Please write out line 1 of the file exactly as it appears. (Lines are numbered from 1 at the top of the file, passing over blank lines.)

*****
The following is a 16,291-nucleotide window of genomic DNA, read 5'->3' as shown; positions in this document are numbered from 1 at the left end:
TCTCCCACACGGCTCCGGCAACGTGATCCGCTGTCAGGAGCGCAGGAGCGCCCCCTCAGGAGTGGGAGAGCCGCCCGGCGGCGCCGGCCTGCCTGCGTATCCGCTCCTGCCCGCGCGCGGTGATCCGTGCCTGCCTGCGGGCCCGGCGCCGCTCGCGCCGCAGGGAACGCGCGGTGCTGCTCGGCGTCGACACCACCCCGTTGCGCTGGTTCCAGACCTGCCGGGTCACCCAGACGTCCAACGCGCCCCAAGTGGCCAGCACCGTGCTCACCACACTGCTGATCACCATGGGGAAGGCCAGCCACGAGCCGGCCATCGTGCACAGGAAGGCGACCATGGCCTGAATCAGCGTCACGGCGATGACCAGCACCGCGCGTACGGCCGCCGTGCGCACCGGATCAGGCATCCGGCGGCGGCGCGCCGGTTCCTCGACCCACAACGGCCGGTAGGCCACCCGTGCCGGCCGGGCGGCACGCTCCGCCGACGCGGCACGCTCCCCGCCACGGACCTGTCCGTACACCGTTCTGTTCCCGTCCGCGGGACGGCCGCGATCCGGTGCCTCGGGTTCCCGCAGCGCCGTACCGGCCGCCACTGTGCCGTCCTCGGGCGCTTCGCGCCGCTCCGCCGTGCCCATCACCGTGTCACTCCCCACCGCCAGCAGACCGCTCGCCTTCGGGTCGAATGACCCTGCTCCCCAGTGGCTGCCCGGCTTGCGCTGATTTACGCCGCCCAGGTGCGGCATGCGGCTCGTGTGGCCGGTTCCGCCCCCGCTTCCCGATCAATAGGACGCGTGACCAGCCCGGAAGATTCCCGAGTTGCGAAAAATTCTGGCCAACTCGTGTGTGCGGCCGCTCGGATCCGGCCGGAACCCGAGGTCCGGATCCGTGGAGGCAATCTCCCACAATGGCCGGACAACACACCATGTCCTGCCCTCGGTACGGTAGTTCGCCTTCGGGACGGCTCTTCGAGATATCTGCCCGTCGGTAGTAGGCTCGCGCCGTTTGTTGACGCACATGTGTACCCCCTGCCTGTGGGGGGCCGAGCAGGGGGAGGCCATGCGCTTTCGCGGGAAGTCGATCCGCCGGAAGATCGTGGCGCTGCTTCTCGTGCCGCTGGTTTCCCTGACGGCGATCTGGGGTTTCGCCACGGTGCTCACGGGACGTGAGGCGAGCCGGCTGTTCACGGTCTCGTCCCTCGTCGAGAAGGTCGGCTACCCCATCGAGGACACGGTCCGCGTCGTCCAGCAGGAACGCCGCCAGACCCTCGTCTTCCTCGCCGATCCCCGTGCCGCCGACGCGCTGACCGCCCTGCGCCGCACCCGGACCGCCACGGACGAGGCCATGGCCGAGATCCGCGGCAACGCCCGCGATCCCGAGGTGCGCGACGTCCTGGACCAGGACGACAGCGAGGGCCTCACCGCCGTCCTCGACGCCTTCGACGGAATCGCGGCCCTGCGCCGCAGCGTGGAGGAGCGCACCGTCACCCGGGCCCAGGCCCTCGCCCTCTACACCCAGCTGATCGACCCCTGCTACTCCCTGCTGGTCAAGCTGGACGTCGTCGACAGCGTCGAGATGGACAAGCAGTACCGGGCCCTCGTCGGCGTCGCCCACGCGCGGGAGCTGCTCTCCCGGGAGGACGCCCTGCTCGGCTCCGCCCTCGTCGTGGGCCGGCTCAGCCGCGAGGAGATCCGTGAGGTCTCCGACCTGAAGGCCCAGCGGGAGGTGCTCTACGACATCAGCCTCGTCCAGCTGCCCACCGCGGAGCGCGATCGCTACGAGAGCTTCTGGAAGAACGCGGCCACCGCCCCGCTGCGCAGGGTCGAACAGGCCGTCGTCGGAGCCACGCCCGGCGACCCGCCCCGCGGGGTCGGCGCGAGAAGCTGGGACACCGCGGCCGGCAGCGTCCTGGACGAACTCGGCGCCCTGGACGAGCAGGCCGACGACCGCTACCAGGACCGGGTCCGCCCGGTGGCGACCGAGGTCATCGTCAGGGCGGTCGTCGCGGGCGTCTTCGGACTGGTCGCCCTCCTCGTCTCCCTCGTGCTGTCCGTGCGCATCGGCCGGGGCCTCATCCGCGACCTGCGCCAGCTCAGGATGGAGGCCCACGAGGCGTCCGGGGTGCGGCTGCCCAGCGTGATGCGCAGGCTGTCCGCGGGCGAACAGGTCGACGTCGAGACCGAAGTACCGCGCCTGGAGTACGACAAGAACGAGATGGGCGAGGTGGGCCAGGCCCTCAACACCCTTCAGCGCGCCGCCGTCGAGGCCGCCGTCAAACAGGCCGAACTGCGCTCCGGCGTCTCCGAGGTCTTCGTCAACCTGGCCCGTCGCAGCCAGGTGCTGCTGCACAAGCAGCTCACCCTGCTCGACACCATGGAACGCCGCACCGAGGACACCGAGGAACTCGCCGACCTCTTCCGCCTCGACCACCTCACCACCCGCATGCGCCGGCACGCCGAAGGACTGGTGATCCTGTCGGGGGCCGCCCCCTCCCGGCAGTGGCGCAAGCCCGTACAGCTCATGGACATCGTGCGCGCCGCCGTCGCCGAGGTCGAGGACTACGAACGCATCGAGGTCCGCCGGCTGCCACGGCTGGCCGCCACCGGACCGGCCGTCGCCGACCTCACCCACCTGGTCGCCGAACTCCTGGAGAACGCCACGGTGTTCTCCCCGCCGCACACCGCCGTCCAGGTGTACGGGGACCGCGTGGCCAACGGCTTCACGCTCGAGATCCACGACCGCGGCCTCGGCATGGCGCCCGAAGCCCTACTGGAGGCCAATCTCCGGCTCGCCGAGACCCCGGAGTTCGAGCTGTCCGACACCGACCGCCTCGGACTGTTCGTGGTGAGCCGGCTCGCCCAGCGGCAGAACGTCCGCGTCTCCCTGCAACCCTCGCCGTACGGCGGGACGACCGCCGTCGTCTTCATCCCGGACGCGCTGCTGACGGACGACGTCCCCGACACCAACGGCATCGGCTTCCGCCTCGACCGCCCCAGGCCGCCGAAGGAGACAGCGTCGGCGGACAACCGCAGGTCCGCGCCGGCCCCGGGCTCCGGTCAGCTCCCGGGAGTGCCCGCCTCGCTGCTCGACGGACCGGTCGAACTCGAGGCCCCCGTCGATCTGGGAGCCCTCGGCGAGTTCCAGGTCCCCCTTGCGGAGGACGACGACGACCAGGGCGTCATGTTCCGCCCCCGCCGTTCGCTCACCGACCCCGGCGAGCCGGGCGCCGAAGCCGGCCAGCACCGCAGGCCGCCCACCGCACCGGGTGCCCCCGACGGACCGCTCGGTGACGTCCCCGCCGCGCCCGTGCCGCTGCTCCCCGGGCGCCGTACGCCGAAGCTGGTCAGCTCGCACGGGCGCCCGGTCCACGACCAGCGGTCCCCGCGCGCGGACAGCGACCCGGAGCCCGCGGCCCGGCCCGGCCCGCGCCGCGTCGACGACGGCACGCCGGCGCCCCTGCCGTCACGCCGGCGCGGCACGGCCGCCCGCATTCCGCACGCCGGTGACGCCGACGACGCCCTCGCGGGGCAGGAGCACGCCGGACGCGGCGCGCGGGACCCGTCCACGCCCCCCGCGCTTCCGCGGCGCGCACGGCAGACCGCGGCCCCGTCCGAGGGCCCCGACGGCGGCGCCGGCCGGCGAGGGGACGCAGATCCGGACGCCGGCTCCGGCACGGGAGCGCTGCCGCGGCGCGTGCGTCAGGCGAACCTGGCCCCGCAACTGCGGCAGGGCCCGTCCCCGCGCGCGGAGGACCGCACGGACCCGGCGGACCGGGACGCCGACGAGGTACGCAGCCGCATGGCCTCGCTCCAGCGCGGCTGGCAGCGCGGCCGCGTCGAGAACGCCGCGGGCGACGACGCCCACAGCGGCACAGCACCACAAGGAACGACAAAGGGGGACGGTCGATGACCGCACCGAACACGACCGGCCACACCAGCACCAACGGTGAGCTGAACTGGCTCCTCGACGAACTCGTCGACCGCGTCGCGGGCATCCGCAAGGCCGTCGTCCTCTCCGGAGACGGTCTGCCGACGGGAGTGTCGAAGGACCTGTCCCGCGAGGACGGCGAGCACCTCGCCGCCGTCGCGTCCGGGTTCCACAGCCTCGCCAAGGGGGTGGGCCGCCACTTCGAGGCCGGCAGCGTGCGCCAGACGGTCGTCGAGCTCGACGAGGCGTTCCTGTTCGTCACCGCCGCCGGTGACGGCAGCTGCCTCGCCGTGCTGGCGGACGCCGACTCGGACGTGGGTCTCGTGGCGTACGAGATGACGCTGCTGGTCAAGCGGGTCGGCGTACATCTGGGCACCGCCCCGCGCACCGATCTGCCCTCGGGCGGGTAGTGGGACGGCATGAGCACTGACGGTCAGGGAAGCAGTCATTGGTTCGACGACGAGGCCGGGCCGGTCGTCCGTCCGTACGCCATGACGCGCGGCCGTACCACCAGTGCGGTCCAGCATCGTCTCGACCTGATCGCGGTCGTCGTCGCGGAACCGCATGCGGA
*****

The following is a 16,291-nucleotide window of genomic DNA, read 5'->3' as shown; positions in this document are numbered from 1 at the left end: